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  1. Munis Still Worth a Look

    With a tilt toward longer durations, worries over Puerto Rico, and large outflows, muni funds struggled in 2013, but they have something to offer investors, says Morningstar's Eric Jacobson.

  2. Muni CEFs Still Safe Source of Income

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  3. Conditions Look Favorable for Muni Bonds

    Increasing demand, tightening supply, and expectations for higher rates and inflation should bring better muni returns in the coming years, says Nuveen's John Miller, Puerto Rico notwithstanding.

  4. Keep an Eye on Muni Calls

    As the Fed intends to keep interest rates low for the next few years, muni - CEF investors should maintain a close watch on their funds' call exposure.

Year in Review: Municipal CEFs

2013 was not a pretty year for investors in municipal closed-end funds.

Steven Pikelny, 01/03/2014

Normally regarded as a sleepy--and "safe"--asset class, municipal bonds were hammered in 2013. In fact, munis were hit twofold: first by rising interest rates, and then by credit concerns. After a spectacular run in 2012, many muni investors were likely disappointed. For example, the largest muni exchange-traded fund, iShares National AMT-Free Municipal Bond MUB, which tracks the S&P National AMT-Free Municipal Bond Index, lost 3.0% for the year after returning 5.2% in 2012 and 13.0% in 2011. But this was still relatively tame compared with the carnage among muni closed-end funds. These CEFs typically use leverage, focus on the longer end of the yield curve, and go after securities with greater credit risk--all of which amplified the volatile movements in the broad muni market. To make matters worse, discounts rapidly widened throughout the sector as investors pulled out of their muni positions. By year-end, the average muni CEF had lost 6.8% on a net asset value basis and 13.0% on a share price basis. Let's take a closer look at what happened over the course of the year.

The Muni Market
Going into 2013, U.S. Treasury rates were at historic lows--in early January, the 10-year rate hovered around 1.9%, while the Bank of America Merrill Lynch 7-12 Year Municipal Index yielded close to 1.7%. By early May, the 10-year Treasury rate dropped to 1.7%, but the Federal Reserve's mere mention of tapering the bond-buying program jostled the market, sending long-term rates to 2.7% by July. Over the same time frame, the yield on the 7-12 year municipal index shot up to about 2.5% in mid-July from 1.6% in early May. Even worse, the yield on the 12-22 year muni index rose about 140 basis points over the period, to 3.7% from 2.3%. Considering that the prices of longer-maturity bonds are particularly sensitive to changes in rates, this subset of the muni market performed particularly poorly (for example, the 12-22 year index fell 7.0% over this period).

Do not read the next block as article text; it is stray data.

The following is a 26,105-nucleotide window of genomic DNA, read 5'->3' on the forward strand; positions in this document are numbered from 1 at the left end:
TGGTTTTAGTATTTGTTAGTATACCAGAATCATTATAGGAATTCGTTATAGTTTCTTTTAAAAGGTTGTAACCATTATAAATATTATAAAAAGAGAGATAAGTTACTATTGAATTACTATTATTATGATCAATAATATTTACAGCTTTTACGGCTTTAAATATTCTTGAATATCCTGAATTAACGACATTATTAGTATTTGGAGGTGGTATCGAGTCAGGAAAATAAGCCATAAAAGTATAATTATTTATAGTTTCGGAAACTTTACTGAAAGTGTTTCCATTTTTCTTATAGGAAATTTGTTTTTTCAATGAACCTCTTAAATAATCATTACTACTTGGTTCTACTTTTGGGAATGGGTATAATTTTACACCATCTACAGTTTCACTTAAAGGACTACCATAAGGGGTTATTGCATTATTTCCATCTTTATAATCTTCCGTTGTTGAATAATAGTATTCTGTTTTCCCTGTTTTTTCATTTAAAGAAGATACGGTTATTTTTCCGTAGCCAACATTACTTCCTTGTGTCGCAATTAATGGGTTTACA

While credit concerns were not the main driver of muni returns, they were not entirely absent either. Detroit's high-profile default may have unnerved some investors and indirectly led to collateral damage among other low-quality muni bonds. The direct effects of the default were minimal, however. Detroit's bankruptcy was not a surprise for most muni-fund managers, and the city's uninsured general-obligation debt was largely omitted from muni portfolios. Puerto Rico, however, was a slightly different story. With $70 billion of outstanding debt issued by the island, these bonds were more present among fund portfolios (ETFs, CEFs, and open-end funds alike). Because the income from these bonds is typically exempt from state taxes, Puerto Rico was a surprisingly common holding in state-focused funds. In all, the S&P Municipal Bond Puerto Rico Index fell more than 20% in 2013.

Municipal Closed-End Fund Performance
In all, municipal CEF performance in 2013 left a lot to be desired. Below are the 10 best and worst performers for national and state muni CEFs.

Only three municipal CEFs logged positive NAV returns for 2013, and each was a term trust set to wind up in the next seven years. This means that they held shorter-maturity bonds, which are less sensitive to changes in interest rates. The remainder of the top performers were either focused on intermediate-duration municipal bonds by mandate or achieved shorter-than-average durations by eschewing leverage. The exception here was Nuveen Municipal High Income Opportunity NMZ. Even though Nuveen reports the leverage-adjusted duration of this high-yield muni fund to be longer than 14 years, its managers skillfully avoided the worst of the muni-market fallout but still picked up the higher coupons from riskier securities.

It's worth noting that even some of the best performers on a NAV basis were hit hard by widening discounts. While  Nuveen Select Tax-Free Income NXP and Federated Premier Intermediate Municipal FPT each limited portfolio losses to 4.2%, for example, investors saw share prices fall 10.5% and 11.4%, respectively.

Steven Pikelny is a closed-end fund analyst at Morningstar.
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